Medicare officials previously had said they believed telehealth would lead to increased costs and utilization for payers. Meanwhile, telehealth proponents argued that the CBO and OMBD estimates lacked real data and failed to account for cost savings obtained through better management of chronic diseases, reduced re-admissions to the hospital after being discharged, and fewer urgent care visits. Very little claims data existed before 2020 to support or refute these claims, but the popularity of telehealth during the pandemic means there will finally be enough data for Medicare officials to make real assessments.

A main factor to the future of telehealth will be determining when telehealth can be used as a substitute for in-person care as opposed to an additional service added on. One 2020 study estimated that telemedicine could effectively take the place of up to $250 billion in current medical care spending. The challenge for providers once the world fully reopens will be deciding what telehealth services to keep and how to manage them. Here are a few of the issues that legislators will have to work through once the pandemic’s public health emergency ends.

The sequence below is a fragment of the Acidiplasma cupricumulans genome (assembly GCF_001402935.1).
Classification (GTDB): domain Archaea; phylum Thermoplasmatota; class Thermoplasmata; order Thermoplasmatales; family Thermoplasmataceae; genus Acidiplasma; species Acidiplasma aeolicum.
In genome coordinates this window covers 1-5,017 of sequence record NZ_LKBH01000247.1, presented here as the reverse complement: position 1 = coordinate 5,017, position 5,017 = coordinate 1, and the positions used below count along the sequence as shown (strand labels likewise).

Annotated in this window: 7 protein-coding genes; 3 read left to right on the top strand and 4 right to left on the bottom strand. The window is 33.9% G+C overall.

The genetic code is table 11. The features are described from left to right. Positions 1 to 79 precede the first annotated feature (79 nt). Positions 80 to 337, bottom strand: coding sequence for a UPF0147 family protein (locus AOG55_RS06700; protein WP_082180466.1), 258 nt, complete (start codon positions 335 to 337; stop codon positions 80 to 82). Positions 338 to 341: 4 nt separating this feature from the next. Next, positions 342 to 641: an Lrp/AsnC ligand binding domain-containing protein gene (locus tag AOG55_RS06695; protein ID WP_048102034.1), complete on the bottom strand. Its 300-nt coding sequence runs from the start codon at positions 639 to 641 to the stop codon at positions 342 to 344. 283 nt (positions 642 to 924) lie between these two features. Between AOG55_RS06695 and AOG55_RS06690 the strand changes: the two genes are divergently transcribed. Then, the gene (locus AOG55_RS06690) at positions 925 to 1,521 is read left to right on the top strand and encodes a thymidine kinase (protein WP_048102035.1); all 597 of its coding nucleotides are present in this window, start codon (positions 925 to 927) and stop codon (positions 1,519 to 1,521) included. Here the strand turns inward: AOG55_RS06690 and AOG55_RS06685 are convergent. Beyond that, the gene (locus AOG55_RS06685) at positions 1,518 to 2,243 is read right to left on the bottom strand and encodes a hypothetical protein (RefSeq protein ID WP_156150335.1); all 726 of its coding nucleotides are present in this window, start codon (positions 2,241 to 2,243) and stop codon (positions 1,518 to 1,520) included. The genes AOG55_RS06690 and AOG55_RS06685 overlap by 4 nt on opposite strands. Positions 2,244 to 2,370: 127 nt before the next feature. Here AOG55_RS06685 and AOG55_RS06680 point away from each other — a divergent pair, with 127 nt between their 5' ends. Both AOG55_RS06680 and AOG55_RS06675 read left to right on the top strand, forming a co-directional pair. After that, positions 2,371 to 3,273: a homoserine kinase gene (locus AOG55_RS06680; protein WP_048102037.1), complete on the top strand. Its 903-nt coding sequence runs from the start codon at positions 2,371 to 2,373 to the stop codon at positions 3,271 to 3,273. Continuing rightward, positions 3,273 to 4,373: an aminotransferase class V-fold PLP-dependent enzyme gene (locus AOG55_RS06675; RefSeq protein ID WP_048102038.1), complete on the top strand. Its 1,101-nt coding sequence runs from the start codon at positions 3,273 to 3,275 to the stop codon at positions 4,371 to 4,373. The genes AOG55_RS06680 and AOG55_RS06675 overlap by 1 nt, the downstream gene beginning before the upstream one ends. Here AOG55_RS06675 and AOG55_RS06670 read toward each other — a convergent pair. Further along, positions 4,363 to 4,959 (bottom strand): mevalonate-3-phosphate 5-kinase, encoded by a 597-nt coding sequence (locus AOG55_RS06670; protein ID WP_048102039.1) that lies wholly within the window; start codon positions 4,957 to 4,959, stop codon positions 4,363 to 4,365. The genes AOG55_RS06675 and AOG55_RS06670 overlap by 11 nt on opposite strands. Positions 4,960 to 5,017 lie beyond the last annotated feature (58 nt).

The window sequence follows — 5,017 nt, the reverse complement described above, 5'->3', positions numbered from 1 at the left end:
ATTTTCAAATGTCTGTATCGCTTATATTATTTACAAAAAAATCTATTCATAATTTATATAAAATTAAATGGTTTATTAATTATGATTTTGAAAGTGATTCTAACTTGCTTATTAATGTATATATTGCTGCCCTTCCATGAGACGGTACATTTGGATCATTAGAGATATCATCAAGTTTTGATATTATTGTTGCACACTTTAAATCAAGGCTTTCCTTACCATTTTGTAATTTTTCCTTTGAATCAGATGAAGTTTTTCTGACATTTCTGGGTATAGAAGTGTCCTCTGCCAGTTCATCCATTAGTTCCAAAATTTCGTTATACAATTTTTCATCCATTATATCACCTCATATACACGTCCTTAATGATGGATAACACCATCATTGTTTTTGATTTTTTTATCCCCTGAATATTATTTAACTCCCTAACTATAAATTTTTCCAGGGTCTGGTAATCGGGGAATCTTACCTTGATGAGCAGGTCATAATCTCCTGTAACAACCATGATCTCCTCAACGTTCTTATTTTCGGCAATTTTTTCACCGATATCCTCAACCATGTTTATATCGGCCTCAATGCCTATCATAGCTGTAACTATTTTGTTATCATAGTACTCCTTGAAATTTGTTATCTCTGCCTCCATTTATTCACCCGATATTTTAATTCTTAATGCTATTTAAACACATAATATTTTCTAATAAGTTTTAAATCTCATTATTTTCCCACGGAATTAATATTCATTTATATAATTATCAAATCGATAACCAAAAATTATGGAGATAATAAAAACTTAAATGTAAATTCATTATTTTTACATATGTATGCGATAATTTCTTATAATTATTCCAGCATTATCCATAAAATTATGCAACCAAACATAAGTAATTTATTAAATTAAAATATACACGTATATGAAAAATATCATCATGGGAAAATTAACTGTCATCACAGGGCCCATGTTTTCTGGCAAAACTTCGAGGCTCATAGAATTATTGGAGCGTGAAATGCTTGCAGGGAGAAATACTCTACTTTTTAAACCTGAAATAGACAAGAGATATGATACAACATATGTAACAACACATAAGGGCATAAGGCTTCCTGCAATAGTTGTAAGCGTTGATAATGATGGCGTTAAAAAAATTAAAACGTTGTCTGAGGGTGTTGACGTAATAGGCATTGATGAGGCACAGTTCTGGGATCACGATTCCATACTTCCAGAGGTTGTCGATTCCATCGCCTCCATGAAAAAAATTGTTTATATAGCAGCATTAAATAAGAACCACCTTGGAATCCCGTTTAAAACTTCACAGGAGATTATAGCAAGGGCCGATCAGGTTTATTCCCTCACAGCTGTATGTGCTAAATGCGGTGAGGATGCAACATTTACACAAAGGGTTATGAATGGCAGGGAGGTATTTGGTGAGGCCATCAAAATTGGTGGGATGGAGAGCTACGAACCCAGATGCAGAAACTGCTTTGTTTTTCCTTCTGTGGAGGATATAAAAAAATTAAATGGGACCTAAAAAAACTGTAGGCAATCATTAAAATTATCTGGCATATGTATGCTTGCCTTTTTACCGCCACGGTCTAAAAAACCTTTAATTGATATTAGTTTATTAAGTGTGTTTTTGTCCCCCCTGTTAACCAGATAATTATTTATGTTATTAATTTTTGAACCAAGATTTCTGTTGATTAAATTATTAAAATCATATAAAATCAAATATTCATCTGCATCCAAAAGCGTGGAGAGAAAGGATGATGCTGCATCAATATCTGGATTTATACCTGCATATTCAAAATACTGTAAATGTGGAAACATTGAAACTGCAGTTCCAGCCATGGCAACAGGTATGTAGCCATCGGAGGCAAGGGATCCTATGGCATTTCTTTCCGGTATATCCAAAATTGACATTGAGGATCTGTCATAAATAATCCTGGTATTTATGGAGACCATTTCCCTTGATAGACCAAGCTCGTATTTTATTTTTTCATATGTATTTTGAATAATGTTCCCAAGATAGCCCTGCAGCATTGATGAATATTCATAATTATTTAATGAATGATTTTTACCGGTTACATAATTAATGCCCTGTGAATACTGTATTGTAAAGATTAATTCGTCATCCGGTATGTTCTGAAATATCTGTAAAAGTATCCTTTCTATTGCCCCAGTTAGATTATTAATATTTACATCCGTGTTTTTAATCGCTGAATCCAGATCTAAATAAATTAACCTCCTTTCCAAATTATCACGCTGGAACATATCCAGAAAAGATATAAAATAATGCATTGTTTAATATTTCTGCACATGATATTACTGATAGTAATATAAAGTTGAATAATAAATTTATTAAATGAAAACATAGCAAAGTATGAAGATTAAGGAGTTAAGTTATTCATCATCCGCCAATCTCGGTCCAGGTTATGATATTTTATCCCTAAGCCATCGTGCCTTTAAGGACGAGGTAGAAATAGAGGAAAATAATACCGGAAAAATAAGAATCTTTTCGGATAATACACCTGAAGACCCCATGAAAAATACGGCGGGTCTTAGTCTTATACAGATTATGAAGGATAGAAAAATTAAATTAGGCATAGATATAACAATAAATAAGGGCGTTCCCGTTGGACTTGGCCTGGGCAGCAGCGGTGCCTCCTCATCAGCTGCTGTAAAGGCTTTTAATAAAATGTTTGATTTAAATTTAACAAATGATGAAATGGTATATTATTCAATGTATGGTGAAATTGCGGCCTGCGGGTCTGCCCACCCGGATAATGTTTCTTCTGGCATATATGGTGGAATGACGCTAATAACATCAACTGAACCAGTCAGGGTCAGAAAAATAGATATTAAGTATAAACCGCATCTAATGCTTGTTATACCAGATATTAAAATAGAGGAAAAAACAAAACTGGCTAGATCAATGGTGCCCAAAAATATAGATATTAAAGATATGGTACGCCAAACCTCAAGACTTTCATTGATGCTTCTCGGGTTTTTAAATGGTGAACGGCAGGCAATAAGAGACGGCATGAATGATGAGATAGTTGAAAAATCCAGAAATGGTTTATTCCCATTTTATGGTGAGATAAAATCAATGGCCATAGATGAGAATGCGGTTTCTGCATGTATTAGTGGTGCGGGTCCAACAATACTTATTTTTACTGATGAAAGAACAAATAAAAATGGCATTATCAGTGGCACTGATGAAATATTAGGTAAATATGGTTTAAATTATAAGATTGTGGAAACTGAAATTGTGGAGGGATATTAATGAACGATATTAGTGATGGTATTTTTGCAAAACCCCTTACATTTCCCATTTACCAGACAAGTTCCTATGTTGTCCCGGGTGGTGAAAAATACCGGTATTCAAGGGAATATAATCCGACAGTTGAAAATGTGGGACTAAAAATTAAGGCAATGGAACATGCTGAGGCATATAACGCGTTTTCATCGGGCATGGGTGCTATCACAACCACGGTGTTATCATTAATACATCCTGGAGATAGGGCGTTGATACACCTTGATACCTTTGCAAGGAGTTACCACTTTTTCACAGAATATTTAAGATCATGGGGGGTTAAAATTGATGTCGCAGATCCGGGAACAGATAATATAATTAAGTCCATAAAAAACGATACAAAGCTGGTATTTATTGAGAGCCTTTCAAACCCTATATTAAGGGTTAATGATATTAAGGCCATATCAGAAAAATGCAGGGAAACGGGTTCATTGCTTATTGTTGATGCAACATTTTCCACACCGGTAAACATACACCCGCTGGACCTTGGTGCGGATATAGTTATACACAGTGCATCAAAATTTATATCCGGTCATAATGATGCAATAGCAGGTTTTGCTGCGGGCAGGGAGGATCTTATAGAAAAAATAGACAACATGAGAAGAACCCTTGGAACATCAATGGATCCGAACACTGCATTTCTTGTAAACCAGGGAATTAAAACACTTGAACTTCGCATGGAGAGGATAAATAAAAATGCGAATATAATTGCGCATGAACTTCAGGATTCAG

Geographic & Originating Site Restrictions

Before 2020, telehealth was only available to rural patients without access to local providers. Even then, patients could not take the appointment from home, they had to be physically present at another approved health care facility to virtually see an approved provider at another location. The rules were relaxed during the pandemic to allow patients and providers to receive and deliver care from home. This home-based care allowed telehealth to really take off and it has been quite popular with patients.

Some behavioral health providers report that patients who might have skipped an in-person appointment, never miss a virtual one. Health practices have consistently reported lower no-show rates with telehealth, especially in mental health where telehealth removes the stigma of visiting a behavioral clinic. For example, the baseline no-show rate for psychiatry services is between 19% and 22% of appointments while a telehealth platform reported no-show rates of 4.4% to 7.26% for its behavioral health telehealth visits during the pandemic (8).

Provider Reimbursement For Telehealth  

Through the public health emergency, Medicare has been reimbursing telemedicine visits at the same rates as in-person office visits. However, outside of the pandemic, Medicare traditionally pays a lower rate for telehealth services compared to office visits. Congress and payers will have to decide on a long-term strategy for telehealth, weighing the popularity of its convenience with patients and the scientific evidence that will come out in the next few years regarding the efficacy and affordability of these services.